charge of the CIA?

Yes, there was an effort made to make the case that John Brennan had
been opposed to the torture methods while he had been at the CIA, but
nothing was -- nothing in his known professional tenure backed that up, at
least not enough to save his nomination. And John Brennan withdrew his
name from consideration that year and he did not run the CIA during Barack
Obama`s first term.

Instead, he got the world`s greatest consolation prize. He became a
very close White House adviser to the president. He`s White House
counterterrorism adviser, and he was there at a time when the CIA and the
United States generally were not known for torturing people.

We are not known for torturing people anymore. What we are known for
in the Obama era is not torturing people, but rather killing them.

On the same day that President Obama signed that executive order
banning torture a couple of days into his first term, he also signed this
executive order to close Guantanamo. Now, of course, four years later,
Guantanamo is not closed, even though that was an almost first day priority
for President Obama. He still says he would like to close Guantanamo, just
as George W. Bush said he wanted to close Guantanamo.

We have Congress to thank for the fact that it`s still open. Congress
has blocked the president`s options for closing that offshore prison.

But notice also that not a single new terrorism suspect, not a single
new prisoner has been added to Guantanamo since President Obama has been in
office. People have left by a number of different means, but nobody knew
has shown up since Barack Obama was sworn in as president. We have not
been shipping people to Guantanamo, even though the president has not been
able to close it.

We have not been shipping terrorism suspects anywhere, really. Mostly
that`s because we haven`t been capturing them mostly. We`ve been doing
something else.

Since 2002, targeted killings, targeted missile strikes have killed as
many as 4,700 people, mostly in Pakistan. The highest profile targeted
killing which is not by a drone, which is by a Navy SEAL team was, of
course, the killing of Osama bin Laden during a raid on his compound in
Abbottabad, in Pakistan.

The highest professional drone strike killing was this guy, Anwar al
Awlaki, who is a U.S. citizen. He was born in New Mexico. He was killed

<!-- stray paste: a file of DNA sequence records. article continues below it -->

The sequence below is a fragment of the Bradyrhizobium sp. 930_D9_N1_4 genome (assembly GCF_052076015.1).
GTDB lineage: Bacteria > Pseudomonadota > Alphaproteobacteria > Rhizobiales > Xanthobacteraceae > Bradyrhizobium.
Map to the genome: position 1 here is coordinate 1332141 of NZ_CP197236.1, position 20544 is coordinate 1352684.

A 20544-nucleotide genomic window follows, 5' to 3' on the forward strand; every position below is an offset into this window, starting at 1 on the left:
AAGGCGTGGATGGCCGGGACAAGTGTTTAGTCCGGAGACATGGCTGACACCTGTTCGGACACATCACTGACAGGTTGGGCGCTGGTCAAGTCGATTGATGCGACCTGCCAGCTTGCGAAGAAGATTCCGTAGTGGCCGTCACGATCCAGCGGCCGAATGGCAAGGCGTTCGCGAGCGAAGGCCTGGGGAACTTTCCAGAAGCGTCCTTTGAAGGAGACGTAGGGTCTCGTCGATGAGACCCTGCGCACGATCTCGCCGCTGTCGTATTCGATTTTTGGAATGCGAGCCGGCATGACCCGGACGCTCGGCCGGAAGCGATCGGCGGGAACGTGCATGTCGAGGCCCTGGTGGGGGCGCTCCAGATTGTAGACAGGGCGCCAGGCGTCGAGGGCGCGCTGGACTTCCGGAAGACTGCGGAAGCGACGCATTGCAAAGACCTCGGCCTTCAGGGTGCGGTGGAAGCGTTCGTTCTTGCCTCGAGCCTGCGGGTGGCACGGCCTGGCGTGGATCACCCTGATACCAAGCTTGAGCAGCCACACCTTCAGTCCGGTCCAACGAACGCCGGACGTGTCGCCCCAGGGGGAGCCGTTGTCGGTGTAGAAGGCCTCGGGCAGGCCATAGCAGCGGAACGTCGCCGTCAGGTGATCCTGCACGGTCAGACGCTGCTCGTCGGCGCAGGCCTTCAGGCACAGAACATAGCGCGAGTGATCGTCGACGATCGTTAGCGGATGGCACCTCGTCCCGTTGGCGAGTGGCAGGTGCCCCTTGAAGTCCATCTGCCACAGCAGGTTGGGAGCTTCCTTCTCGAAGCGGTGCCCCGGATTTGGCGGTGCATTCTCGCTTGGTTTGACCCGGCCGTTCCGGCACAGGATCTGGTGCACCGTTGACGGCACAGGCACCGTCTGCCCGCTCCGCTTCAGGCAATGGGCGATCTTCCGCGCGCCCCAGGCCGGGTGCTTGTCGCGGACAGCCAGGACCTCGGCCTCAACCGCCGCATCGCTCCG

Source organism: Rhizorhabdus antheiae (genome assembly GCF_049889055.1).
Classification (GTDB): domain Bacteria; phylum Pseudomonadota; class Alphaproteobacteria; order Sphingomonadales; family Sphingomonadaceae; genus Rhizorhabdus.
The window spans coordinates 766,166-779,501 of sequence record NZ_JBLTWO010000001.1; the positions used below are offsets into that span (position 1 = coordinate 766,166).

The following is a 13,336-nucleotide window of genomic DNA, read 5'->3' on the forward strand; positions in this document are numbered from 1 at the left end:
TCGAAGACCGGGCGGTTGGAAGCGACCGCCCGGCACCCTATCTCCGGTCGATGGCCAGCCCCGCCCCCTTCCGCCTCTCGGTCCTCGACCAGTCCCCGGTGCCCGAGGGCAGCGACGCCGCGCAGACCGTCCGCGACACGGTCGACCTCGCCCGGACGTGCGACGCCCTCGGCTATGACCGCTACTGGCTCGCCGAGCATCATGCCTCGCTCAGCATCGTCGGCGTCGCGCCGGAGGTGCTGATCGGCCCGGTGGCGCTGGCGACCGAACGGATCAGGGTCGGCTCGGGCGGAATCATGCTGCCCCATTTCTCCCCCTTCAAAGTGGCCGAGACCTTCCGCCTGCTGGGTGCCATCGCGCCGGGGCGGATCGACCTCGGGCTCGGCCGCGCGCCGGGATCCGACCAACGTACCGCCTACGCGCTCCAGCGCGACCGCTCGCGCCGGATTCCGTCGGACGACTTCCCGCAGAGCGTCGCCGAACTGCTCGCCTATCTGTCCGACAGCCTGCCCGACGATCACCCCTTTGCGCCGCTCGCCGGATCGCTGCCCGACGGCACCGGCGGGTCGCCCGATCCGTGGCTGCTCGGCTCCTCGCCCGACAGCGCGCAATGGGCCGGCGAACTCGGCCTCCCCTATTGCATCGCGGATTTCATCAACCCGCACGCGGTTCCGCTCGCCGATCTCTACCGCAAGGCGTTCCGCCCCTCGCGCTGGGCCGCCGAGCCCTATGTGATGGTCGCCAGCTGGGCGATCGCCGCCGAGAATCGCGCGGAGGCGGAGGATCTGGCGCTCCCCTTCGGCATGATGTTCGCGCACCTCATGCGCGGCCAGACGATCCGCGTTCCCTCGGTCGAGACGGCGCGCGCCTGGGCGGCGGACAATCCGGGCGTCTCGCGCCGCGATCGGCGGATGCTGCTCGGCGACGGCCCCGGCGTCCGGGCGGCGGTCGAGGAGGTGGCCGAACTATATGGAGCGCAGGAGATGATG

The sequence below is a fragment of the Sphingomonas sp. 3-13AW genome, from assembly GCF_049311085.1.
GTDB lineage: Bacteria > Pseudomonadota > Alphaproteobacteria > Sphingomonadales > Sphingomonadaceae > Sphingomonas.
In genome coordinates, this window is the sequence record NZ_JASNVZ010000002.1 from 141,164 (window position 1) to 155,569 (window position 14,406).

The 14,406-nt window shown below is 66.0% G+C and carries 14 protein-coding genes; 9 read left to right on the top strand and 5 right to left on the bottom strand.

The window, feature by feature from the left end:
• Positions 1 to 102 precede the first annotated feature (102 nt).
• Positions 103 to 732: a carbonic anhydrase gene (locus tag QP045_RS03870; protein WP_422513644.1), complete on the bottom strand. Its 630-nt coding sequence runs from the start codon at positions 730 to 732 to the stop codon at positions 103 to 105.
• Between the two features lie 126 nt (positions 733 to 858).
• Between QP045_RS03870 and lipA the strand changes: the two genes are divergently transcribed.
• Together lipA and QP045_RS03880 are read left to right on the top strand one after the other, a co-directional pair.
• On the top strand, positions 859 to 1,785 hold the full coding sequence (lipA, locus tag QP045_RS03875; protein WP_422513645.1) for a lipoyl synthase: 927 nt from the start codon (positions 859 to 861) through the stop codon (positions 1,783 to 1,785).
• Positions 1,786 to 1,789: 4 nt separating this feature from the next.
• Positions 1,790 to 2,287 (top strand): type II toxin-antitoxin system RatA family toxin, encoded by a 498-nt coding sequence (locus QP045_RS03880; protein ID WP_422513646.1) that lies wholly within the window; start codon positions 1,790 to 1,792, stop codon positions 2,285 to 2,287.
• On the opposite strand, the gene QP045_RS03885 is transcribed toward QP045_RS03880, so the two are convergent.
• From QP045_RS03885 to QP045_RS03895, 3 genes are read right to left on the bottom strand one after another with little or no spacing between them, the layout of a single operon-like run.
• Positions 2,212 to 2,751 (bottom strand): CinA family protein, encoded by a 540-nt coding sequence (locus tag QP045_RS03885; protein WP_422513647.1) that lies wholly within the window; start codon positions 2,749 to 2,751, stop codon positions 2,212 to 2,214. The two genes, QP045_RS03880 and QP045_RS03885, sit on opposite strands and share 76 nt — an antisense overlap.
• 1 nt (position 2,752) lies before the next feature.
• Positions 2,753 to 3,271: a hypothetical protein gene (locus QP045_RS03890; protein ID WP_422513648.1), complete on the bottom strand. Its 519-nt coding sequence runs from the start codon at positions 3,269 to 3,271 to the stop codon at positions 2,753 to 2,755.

in Yemen.

But between those very high profile killings, there have been dozens
and dozens, ultimately hundreds of drone strikes under President Obama,
most of them mostly unnoticed in the news.

On the Monday of President Obama`s inauguration, the same day that
President Obama outlined this wide-ranging liberal agenda for his second
term, that same day, there was a drone strike in Yemen. And that drone
strike on inauguration day followed drone strikes in Yemen on both days of
the weekend that preceded Inauguration Day. So we had drone strikes on
Saturday and on Sunday and on Monday, the Monday the president was sworn
in. It doesn`t really make the news.

One of the most unusual things about drone strikes for us as citizens
in a country that does them is that for so long, our country would not
admit that we did them, even when we all knew that we did. That was the
case. That did not change officially until April of last year, April 2012.
And the person the administration put forth to do that, to admit that
policy for the first time publicly was John Brennan.

(BEGIN VIDEO CLIP)

JOHN BRENNAN, CIA DIRECTOR NOMINEE: So let me say it as simply as I
can. Yes, in full accordance with the law and in order to prevent
terrorist attacks on the United States and to save American lives, the
United States government conducts targeted strikes against specific al
Qaeda terrorists, sometimes using remotely piloted aircraft often referred
to publicly as drones. And I`m here today because President Obama has
instructed us to be more open with the American people about these efforts.

(END VIDEO CLIP)

MADDOW: Why exactly the Obama administration thinks these strikes are
legal. They say -- let me say as simply as I can, in full accordance with
the law, the United States government conducted targeted strikes.

"In full accordance with the law." We know that they do think it`s
legal. But they won`t say why they think it`s legal.

The closest we have come to learning about how the Obama
administration justifies drone strikes is this. In the fall of 2011, "New
York Times" reporter Charlie Savage wrote this story. This is about a week
after Awlaki was killed. Awlaki, the U.S. citizen who was killed in Yemen.

And the story describes a super secret 50-page memo written by an
office within the Justice Department that effectively serves as the Obama`s
administration`s legal justification for why they think it`s OK to kill an
American citizen without a trial.

Now, "The New York Times" did not actually get to see this memo. They
did not publish the memo, nor did they quote from it directly.

The memo was described to the reporter by anonymous sources. And
that`s when things got really weird, because after the times reported on
the existence of the memo, "The Times" reporter who wrote that story and
another "Times" report and "The Times" itself and the ACLU and other people
tried to get the Obama administration to release this memo.

Well, somebody from the administration who has high enough clearance
to read it is willing to talk to a reporter about it. Please, can we see
it?

Everybody filed Freedom of Information Act requests. None of that
worked. The Freedom of Information Act requests were denied. And the
government refused to even acknowledge that the memo in question even
existed.

The Justice Department and the Obama administration have refused to
acknowledge whether or not the memo exists. Its existence is itself
classified, or should I say its existence or lack thereof is classified.

But "The Times" did report on its existence back in October 2011. And
they filed their lawsuit back in 2011. And members of Congress have also
asked the Obama administration to please release this memo.